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Polaris of Enlightenment

Saturday, June 22, 2024

Polaris of Enlightenment

European Central Bank President: “The sanctions failed”

The new cold war

Published 25 March 2023
- By Editorial Staff
ECB President Christine Lagarde also has a background as French Finance Minister.

When European Central Bank President Christine Lagarde thinks she is talking to Ukrainian President Volodymyr Zelenskyj, she talks openly about how European price inflation is expected to keep rising, about plans to introduce a digital euro, that sanctions against Russia have not had the desired effect and that the EU will do “everything in its power” to help Ukraine win the war against Russia.

She also finds time to praise the leadership of the Russian central bank, explaining how it has made it increasingly difficult for EU citizens to trade in cash, and expresses concern that private players such as Google, Meta and Amazon will create currencies that will displace the euro.

Russian comedians Vovan and Lexus have made a name for themselves by prank-calling government officials, often pretending to be real influential people of various kinds. Past pranks include Turkish President Recep Tayyip Erdogan, Republican politician John McCain, Britain’s Prince Harry and Polish President Andrzej Duda.

This time they pretend to be Ukrainian President Volodymyr Zelenskyj while phoning Christine Lagarde – former Director of the International Monetary Fund (IMF) and now President of the European Central Bank (ECB).

The “fake” Zelenskyj says he is worried about the economic situation in Europe and the ECB chief admits that the situation is undeniably dark.

We are seeing prices that have initially gone up only in the area of energy and then gradually through fertilizers, in particular, to food, and now on a much broader basis. So the inflation that we had hoped would be transitory has continued much longer than thought and at a much higher level than expected.

That’s why, says Lagarde, all central banks and the ECB have started raising the interest rate, which until recently was negative but now stands at around 2% by default.

– We have growth that is low, we have prices that are too high that we have to bring down.

Praises chairwoman of Russia’s central bank

Ms Lagarde goes on to praise Elvira Nabiullina, the head of the Russian Central Bank, saying she “very quickly understood what the situation was” and that her raising the interest rates prevented shocking Russian inflation and encouraged investors to keep their money in Russia.

– She did a magnificent job, I have no hesitation to say that.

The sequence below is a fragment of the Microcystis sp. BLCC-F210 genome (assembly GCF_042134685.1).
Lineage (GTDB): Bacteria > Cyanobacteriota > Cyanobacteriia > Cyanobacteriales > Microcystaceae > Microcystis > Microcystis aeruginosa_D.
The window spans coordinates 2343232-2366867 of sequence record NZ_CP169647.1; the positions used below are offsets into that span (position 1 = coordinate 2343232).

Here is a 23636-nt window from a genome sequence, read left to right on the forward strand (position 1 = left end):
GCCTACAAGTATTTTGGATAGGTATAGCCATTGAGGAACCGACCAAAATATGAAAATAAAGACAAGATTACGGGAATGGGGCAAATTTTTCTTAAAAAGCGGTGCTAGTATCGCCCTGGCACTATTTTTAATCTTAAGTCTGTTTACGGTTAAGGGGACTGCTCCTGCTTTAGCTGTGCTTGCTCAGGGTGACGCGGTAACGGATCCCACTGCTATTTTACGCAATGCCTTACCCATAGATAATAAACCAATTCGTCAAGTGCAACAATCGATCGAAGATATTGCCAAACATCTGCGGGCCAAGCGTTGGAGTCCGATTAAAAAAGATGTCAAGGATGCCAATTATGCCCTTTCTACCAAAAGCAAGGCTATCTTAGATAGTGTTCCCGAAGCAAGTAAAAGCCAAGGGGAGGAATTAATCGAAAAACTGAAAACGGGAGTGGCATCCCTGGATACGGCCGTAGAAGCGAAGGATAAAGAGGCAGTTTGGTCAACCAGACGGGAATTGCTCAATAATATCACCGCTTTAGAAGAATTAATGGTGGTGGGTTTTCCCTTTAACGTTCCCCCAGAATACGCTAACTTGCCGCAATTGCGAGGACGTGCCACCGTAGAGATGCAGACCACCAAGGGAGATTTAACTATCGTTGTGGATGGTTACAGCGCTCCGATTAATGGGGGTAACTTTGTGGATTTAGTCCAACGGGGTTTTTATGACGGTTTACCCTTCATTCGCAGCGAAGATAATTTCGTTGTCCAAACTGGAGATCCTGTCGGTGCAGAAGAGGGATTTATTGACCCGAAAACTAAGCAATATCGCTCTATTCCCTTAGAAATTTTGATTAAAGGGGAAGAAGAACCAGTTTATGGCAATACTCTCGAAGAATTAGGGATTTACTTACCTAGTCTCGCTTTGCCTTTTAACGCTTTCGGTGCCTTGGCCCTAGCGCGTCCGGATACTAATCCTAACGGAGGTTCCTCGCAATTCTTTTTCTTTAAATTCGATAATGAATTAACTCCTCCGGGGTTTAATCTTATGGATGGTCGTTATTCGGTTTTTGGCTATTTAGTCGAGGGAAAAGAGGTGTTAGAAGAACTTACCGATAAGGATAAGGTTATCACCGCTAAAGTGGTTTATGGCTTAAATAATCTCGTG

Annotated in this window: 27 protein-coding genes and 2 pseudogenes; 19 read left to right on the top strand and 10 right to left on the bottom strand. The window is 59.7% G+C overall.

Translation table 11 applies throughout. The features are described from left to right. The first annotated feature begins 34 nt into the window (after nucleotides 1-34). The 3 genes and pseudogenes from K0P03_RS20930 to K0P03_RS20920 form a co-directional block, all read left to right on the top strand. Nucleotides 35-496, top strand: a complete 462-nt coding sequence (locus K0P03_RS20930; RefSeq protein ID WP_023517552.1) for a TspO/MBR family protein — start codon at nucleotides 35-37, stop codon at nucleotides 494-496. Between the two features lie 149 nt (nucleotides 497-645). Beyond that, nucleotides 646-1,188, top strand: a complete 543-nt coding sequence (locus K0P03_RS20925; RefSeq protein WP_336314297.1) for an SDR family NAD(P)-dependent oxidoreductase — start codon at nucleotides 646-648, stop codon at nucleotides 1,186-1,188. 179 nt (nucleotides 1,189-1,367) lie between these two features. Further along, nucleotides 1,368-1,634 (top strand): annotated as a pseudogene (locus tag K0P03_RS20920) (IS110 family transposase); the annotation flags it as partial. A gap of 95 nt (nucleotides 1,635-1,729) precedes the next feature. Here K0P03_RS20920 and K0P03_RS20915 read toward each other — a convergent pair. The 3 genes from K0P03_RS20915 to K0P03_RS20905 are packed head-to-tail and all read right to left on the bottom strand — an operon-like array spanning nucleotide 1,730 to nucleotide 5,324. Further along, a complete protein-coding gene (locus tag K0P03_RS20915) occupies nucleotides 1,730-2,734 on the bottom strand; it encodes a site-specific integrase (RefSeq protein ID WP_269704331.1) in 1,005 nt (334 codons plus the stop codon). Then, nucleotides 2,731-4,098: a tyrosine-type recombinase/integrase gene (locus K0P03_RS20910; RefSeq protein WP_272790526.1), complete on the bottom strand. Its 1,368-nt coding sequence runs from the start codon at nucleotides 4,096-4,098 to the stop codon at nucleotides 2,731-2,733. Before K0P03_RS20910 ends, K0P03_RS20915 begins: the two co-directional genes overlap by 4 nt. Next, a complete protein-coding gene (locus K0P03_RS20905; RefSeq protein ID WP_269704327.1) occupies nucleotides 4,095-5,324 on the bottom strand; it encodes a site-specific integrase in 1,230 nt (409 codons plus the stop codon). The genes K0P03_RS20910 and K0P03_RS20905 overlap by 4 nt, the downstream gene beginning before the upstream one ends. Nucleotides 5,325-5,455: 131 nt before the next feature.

However, Lagarde says that the West’s sanctions against Russia are “biting” but not as much as previously expected.

– They still manage to sell a lot of their energy, whether it is oil or it is gas, to other countries than those countries that apply the sanctions, and certainly outside of the European Union, she continues, identifying India and China as two important trading partners for Russia.

Mr Lagarde also welcomed the expansion of sanctions against Russia and said that the upcoming G20 meeting could be a good opportunity to remind non-Western leaders of their “duty to promote stability and peace”.

Inflation of seven per cent – or more

The ECB President further notes that the European countries closest to Russia geographically are also the ones most affected by the economic crisis – partly because of the threat to geopolitical stability, but also because they have a history of close trade cooperation with Russia.

As for price inflation in the Eurozone, Lagarde points out that official forecasts suggest it will be around seven per cent in 2023 and possibly even higher.

– What I do know is that interest rates will inevitably continue to rise, she points out, but cannot say by how much.

– The only thing I can tell you is that it needs to go higher than where we are at the moment, because otherwise we will not manage to tame inflation.

Christine Lagarde further declares that in a way she sees it as “irrelevant” who wins and loses from the economic crisis as long as Ukraine wins the war against Russia.

– I take the very simple view that those who have the biggest gun at the end of the day win. This is a very stupid basic wild-west cowboy principle. It is the case at the moment that the biggest military power in the world is the United States. So the United States is supplying the biggest shipments of weapons, is providing a very large amount of funding. And that’s the reality that we deal with.

– It’s you who have to win, and we have to make every effort we can to support you.

Explains how they have made the use of cash more difficult.

The former IMF chief also talks about plans to introduce a digital euro (CBDC), arguing that it would make Europe less dependent on the currencies of “hostile countries”, pointing in particular to Russia and China as countries to distance the EU from. She also expresses concern about private actors launching their own e-currencies, thereby reducing the EU’s economic control.

I don’t want Meta, Google or Amazon to suddenly come up with a currency that will take over the sovereingty of Europe. I don’t want a foreign currency to become the currency of trading within Europe. So we have to be ready.

Lagarde also explains how it has become more difficult for EU citizens to pay large sums in cash and says that the new system she envisages will have a “limited amount of control”, possibly opening the door to smaller purchases and transfers not being controlled and tracked by the central government.

But that could be dangerous. The terrorist attacks on France back 10 years ago were entirely financed by those very small anonymous credit cards that you can recharge in total anonymity, she continues.

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